1 The "government " issued its own currency in tin and later hardwood. Among other public buildings are the town hall, in aluminium, and " American " money could not be passed within

the Anglican and Roman Catholic cathedrals, several handsome the 48 acres of the Republic until 1906, when depreciation forced the Republic's coinage out of use and American coin was made legal churches, the local banks and insurance offices, and the almshouse. tender.

The public hospital consists of several large blocks. The Royal Agricultural and Commercial Society has a large reading-room burying-ground containing the graves of John Howard Payne, and lending library. The assembly rooms, above and owned the author of “Home, Sweet Home," Edwin McMasters Stanton by the Georgetown club, has a good stage and is admirably, and Joseph Henry. On the bank of the Potomac is a brick house adapted to dramatic and musical entertainments. A museum which was for several years the home of Francis Scott Key, author (free), belonging to the Royal Agricultural and Commercial of “ The Star-Spangled Banner "; on Analostan Island in the Society, is chicfly devoted to the fauna of British Guiana, but river was a home of James Murray Mason; Georgetown Heights also contains an instructive collection of local economic, minera- was the home of the popular novelist, Mrs Emma Dorothy logical and botanical exhibits, a miscellaneous collection of Eliza Nevitte Southworth (1819–1899). Before the advent of foreign birds and mammals, and an interesting series of views railways Georgetown had an important commerce by way of the of the colony. The botanical gardens to the east of the city Chesapeake and Ohio Canal, by which considerable coal as well are of considerable extent and admirably laid out. The nurseries as some grain is still brought hither, and of which Georgetown cover a large area and are devoted chiefly to the raising of plants is now a terminus; the canal formerly crossed the Potomac of economic importance which can be purchased at nominal at this point on an aqueduct bridge (1446 ft. long), but in 1887 rates. The collections of ferns and orchids are very fine. In the the crossing was abandoned and the old bridge was purchased gardens are also located the fields of the board of agriculture, by the United States government, which in 1889 constructed where experimental work in the growth of sugar-cane, rice, a new steel bridge upon the old masonry piers. Chief among the cotton and all tropical plants of economic importance is carried manufactories are several large flour mills-Georgetown flour on. Other popular resorts are the sea wall and the promenade was long noted for its excellence. There is a very large fishgardens in the centre of the city.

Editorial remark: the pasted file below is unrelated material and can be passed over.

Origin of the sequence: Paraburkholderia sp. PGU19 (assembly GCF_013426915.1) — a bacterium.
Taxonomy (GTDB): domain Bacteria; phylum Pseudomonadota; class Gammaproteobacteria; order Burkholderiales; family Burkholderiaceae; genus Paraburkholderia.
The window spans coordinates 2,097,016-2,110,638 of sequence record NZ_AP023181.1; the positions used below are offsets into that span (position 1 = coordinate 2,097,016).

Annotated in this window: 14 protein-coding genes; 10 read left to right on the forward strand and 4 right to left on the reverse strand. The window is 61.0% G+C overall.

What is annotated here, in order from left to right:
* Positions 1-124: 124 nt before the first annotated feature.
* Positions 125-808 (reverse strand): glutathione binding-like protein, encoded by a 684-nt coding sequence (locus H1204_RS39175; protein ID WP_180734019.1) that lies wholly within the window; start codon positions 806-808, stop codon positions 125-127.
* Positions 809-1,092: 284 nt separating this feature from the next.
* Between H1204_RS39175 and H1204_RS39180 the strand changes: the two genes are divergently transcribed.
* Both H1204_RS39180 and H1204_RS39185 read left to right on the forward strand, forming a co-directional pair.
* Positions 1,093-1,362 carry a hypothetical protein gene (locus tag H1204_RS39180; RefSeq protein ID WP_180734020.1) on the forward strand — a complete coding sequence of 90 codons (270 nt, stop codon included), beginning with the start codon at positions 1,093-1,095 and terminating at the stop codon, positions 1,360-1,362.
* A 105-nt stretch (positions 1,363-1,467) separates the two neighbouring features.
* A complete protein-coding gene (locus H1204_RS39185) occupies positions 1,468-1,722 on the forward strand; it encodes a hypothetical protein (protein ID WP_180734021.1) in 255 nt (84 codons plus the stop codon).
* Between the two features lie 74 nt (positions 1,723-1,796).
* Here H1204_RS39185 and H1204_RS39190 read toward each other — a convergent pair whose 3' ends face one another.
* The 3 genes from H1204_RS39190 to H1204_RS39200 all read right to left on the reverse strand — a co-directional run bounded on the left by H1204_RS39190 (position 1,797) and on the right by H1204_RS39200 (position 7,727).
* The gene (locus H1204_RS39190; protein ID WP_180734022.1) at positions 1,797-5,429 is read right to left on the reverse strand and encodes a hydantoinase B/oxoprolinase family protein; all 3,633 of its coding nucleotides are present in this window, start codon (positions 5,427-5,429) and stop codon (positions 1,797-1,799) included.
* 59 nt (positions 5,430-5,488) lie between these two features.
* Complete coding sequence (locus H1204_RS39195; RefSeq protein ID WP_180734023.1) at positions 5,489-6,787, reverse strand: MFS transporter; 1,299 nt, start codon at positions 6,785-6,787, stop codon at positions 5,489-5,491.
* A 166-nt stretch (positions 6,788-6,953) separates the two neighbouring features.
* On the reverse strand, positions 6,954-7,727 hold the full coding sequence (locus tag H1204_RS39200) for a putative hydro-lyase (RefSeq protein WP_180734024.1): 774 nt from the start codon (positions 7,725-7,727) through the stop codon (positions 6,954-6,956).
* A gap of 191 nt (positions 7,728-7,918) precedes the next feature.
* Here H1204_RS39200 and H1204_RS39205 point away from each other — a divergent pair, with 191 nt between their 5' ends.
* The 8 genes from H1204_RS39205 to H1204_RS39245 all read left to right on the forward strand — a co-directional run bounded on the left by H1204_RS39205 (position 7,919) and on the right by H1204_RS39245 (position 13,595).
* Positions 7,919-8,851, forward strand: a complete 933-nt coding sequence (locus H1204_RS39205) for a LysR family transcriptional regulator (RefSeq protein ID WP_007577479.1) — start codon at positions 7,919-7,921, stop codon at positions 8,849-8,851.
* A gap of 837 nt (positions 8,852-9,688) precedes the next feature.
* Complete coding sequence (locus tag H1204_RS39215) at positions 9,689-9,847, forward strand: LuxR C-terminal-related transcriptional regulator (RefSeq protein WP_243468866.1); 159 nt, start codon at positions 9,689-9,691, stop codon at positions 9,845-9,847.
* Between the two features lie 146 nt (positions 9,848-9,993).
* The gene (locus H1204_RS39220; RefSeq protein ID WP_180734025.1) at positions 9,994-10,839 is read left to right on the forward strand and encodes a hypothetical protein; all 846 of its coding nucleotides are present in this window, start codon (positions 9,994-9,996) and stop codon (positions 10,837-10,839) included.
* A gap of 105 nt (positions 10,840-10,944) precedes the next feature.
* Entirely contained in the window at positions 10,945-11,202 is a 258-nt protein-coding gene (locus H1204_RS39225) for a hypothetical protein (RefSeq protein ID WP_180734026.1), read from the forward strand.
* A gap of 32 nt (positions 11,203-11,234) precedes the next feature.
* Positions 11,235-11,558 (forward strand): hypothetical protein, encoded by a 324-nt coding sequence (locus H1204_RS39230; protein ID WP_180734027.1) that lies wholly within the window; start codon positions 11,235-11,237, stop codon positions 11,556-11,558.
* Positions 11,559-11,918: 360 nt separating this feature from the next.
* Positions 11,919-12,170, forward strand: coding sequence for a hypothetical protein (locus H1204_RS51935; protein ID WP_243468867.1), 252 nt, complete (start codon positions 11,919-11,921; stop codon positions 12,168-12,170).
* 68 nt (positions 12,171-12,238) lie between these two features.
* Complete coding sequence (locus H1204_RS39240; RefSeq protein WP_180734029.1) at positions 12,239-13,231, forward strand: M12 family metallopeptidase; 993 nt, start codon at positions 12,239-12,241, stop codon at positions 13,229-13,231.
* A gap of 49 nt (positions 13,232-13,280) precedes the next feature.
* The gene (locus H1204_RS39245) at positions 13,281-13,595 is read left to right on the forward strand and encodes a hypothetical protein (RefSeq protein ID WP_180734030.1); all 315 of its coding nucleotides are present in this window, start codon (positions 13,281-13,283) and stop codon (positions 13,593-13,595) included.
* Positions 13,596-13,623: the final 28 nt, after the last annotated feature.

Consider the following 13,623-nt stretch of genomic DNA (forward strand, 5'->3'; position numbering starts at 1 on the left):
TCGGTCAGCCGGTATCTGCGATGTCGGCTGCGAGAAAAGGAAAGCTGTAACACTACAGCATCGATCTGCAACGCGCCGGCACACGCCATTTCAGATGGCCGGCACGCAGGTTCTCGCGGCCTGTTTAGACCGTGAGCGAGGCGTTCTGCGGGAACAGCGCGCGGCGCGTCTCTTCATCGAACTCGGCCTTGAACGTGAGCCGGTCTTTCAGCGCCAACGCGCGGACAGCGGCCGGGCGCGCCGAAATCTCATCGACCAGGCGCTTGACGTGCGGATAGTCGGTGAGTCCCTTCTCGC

market here. Georgetown was settled late in the 17th century, The local government of Georgetown is vested in a mayor and was laid out as a town in 1751, chartered as a city in 1789, town council elected under a very restricted franchise. The merged in the District of Columbia in 1871, and annexed city is divided into fourteen wards each with one representative. to the city of Washington in 1878. In the early days of A councillor must possess, either personally or through his wife, Washington it was a social centre of some importance, where premises within the city of the appraised value of at least $1500. many members of Congress as well as some cabinet officers A voter must either own house property of the appraised value and representatives of foreign countries lived and the President of $250 or occupy premises of an annual rental of $240. There gave state dinners; and here were the studio, for two years, of are indeed only 297 municipal voters in a population of nearly Gilbert Stuart, and “Kalorama," the residence of Joel Barlow. 50,000. The revenue, just over £50,000 annually, is mainly GEORGETOWN, a city and the county-seat of Scott county, derived from a direct rate on house property. The colonial Kentucky, U.S.A., about 11 miles N. of Lexington. Pop. government pays rates on its property and also gives a grant- (1900) 3823 (1677 negroes); (1910) 4533. Georgetown is served in-aid towards the upkeep of the streets. The expenditure is by the Cincinnati Southern (Queen & Crescent Route), the principally on sanitation, fire brigade, streets, water-supply, Frankfort & Cincinnati, and the Southern railways, and is street lighting and drainage. Street lighting is carried out under connected with Lexington by an electric line. It is the seat contract by the Demerara Electric Company, which has a of Georgetown College (Baptist, co-educational), chartered in monopoly of private lighting and works an excellent tram service. 1829 as the successor of Rittenhouse Academy, which was founded Water for public and domestic purposes is taken from the con- in 1798. Georgetown is situated in the Blue Grass region of servancy of the east coast and is delivered by pumping throughout Kentucky, and the surrounding country is devoted to agriculture the city, but drinking-water is collected in tanks attached to and stock-raising. One of the largest independent oil refineries the dwellings from the rain falling on the roofs. The fire brigade in the country (that of the Indian Refining Co.) is in Georgetown, is a branch of the police force, half the cost being borne by the and among manufactures are bricks, flour, ice, bagging and hemp. rates and half by the general revenue. There is an excellent | The remarkable "Royal Spring," which rises near the centre service of telephones, a branch of the post office, and halspenny of the city, furnishes about 200,000 gallons of water an hour postage within the city boundaries. There are in Georgetown for the city's water supply, and for power for the street railway iwo well-equipped foundries, a dry dock, and factories for the and for various industries. The first settlement was made in manufacture of rice, cigars, soap, boots, chocolate, candles, 1775, and was named McClellan's, that name being changed to aerated waters and ice. Georgetown is connected by rail and Lebanon a few years afterwards. In 1790 the place was incorferry with New Amsterdam, by ferry and rail with the west porated as a town under its present name (adopted in honour coast of Demerara, and by steamer with all the country districts of George Washington), and Georgetown was chartered as a city along the coast and up the navigable reaches of the principal of the fourth class in 1894. Bacon College, which developed into rivers.